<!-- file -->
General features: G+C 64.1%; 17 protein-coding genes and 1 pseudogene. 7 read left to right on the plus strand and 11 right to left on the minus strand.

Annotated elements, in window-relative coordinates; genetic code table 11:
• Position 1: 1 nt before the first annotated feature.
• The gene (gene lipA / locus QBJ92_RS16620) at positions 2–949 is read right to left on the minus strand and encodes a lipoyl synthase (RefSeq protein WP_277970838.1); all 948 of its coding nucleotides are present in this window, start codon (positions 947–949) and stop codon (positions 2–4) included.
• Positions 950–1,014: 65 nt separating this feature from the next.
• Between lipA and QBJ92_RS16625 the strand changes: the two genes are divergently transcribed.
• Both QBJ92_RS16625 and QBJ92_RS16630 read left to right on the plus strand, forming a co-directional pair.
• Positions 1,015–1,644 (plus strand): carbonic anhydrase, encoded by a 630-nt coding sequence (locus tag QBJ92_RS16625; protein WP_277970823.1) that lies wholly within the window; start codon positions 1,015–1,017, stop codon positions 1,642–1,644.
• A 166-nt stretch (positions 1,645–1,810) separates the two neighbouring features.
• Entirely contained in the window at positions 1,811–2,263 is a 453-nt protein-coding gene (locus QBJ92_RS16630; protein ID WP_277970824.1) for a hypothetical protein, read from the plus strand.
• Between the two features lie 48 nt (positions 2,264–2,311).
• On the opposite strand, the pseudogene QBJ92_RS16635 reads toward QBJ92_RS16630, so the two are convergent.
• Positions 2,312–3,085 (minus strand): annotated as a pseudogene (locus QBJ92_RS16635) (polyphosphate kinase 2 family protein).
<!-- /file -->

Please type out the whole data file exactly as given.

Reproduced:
General features: G+C 64.1%; 17 protein-coding genes and 1 pseudogene. 7 read left to right on the plus strand and 11 right to left on the minus strand.

Annotated elements, in window-relative coordinates; genetic code table 11:
• Position 1: 1 nt before the first annotated feature.
• The gene (gene lipA / locus QBJ92_RS16620) at positions 2–949 is read right to left on the minus strand and encodes a lipoyl synthase (RefSeq protein WP_277970838.1); all 948 of its coding nucleotides are present in this window, start codon (positions 947–949) and stop codon (positions 2–4) included.
• Positions 950–1,014: 65 nt separating this feature from the next.
• Between lipA and QBJ92_RS16625 the strand changes: the two genes are divergently transcribed.
• Both QBJ92_RS16625 and QBJ92_RS16630 read left to right on the plus strand, forming a co-directional pair.
• Positions 1,015–1,644 (plus strand): carbonic anhydrase, encoded by a 630-nt coding sequence (locus tag QBJ92_RS16625; protein WP_277970823.1) that lies wholly within the window; start codon positions 1,015–1,017, stop codon positions 1,642–1,644.
• A 166-nt stretch (positions 1,645–1,810) separates the two neighbouring features.
• Entirely contained in the window at positions 1,811–2,263 is a 453-nt protein-coding gene (locus QBJ92_RS16630; protein ID WP_277970824.1) for a hypothetical protein, read from the plus strand.
• Between the two features lie 48 nt (positions 2,264–2,311).
• On the opposite strand, the pseudogene QBJ92_RS16635 reads toward QBJ92_RS16630, so the two are convergent.
• Positions 2,312–3,085 (minus strand): annotated as a pseudogene (locus QBJ92_RS16635) (polyphosphate kinase 2 family protein).